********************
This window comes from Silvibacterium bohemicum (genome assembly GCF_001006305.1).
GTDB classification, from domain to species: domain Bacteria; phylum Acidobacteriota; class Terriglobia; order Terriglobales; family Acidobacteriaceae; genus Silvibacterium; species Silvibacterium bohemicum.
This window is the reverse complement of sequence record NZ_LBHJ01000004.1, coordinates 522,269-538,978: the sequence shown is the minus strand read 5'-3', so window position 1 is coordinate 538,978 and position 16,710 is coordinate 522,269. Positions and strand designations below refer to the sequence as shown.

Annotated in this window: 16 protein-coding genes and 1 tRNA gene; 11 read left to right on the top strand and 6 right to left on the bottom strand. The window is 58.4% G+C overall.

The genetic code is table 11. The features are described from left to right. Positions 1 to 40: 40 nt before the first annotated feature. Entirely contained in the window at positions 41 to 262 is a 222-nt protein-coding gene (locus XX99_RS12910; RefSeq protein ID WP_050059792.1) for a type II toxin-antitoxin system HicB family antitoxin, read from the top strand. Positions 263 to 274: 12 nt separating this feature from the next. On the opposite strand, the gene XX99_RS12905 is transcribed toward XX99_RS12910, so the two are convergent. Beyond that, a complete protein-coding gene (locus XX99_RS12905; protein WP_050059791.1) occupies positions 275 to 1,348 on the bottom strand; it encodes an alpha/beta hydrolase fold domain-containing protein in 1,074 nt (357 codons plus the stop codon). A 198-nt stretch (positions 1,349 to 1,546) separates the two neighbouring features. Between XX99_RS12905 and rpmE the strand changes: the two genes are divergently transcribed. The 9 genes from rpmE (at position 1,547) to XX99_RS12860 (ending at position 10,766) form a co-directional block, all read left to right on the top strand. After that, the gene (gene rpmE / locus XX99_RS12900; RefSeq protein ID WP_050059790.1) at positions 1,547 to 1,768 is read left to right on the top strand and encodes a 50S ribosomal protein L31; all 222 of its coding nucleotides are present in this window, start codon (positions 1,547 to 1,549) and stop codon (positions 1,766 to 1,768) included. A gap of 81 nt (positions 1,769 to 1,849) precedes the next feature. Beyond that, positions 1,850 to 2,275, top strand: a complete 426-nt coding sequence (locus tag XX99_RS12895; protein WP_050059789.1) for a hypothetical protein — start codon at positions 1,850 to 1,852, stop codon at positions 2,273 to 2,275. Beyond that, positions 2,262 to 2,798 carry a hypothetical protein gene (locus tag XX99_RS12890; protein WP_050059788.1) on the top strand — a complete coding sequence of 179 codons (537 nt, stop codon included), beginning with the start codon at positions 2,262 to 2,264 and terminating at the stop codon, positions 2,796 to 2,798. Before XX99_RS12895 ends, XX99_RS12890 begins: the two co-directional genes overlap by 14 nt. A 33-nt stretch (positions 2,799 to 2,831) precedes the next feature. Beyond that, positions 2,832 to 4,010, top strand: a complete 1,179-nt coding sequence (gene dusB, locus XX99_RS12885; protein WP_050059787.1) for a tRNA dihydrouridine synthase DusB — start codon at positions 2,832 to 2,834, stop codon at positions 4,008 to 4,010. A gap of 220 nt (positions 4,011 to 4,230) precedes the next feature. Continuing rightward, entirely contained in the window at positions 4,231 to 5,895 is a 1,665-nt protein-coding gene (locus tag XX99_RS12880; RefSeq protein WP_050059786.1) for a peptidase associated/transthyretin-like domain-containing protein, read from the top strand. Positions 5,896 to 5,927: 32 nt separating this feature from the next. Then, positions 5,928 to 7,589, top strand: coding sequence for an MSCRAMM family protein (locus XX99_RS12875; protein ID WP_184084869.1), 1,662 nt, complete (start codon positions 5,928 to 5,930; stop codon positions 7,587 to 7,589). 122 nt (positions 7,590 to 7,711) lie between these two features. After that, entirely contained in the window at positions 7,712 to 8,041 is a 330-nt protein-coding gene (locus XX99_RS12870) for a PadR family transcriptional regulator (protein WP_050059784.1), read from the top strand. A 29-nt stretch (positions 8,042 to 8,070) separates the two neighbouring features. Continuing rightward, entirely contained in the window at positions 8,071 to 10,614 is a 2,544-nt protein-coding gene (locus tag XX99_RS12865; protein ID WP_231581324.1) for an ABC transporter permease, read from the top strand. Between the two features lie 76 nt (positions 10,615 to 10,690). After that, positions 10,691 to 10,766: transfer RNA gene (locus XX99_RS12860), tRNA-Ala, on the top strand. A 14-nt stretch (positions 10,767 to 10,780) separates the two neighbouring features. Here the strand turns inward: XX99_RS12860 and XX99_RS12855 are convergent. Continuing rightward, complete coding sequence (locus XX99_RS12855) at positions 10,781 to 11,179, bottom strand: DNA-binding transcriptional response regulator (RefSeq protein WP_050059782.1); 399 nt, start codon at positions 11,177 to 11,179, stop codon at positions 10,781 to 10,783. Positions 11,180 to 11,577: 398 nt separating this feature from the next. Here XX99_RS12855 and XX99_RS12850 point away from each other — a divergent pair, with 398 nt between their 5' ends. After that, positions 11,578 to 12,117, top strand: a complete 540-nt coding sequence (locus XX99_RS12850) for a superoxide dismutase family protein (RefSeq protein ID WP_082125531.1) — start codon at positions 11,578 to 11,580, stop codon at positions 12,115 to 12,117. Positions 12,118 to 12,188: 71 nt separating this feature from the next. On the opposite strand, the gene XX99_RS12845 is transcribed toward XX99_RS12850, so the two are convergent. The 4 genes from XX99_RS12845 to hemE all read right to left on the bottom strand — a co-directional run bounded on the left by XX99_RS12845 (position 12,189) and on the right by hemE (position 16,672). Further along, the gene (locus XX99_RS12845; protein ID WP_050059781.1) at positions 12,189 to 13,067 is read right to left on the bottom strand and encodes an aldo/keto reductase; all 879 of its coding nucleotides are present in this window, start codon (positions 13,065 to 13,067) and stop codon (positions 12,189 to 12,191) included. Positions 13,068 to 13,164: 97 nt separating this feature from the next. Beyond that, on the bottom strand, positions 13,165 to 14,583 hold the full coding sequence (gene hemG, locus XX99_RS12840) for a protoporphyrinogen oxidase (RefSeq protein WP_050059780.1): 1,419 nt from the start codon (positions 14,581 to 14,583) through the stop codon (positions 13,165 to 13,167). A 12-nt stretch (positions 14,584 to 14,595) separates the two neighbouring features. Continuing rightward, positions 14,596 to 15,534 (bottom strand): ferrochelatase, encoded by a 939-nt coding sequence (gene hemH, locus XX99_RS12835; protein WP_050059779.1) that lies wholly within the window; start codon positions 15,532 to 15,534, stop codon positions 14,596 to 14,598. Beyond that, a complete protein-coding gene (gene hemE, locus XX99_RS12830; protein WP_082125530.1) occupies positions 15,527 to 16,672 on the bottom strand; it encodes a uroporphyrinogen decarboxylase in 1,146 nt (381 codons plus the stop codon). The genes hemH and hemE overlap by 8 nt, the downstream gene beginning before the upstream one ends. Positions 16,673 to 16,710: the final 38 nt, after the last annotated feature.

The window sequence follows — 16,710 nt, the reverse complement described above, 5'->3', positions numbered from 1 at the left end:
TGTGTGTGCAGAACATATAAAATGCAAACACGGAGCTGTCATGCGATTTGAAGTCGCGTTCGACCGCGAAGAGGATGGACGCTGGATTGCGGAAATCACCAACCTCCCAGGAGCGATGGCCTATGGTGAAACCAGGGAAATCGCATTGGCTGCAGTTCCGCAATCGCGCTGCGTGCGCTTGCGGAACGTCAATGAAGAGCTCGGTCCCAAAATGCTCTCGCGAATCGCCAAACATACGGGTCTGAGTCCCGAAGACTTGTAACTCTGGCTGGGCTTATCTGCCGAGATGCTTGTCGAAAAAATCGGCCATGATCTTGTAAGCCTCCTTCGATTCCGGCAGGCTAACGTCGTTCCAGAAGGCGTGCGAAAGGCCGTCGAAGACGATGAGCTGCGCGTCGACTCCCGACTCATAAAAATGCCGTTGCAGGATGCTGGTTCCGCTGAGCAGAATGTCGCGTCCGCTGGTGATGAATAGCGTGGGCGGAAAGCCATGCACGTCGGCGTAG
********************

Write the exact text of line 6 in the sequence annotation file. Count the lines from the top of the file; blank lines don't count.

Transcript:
The window sequence follows — 16,710 nt, the reverse complement described above, 5'->3', positions numbered from 1 at the left end: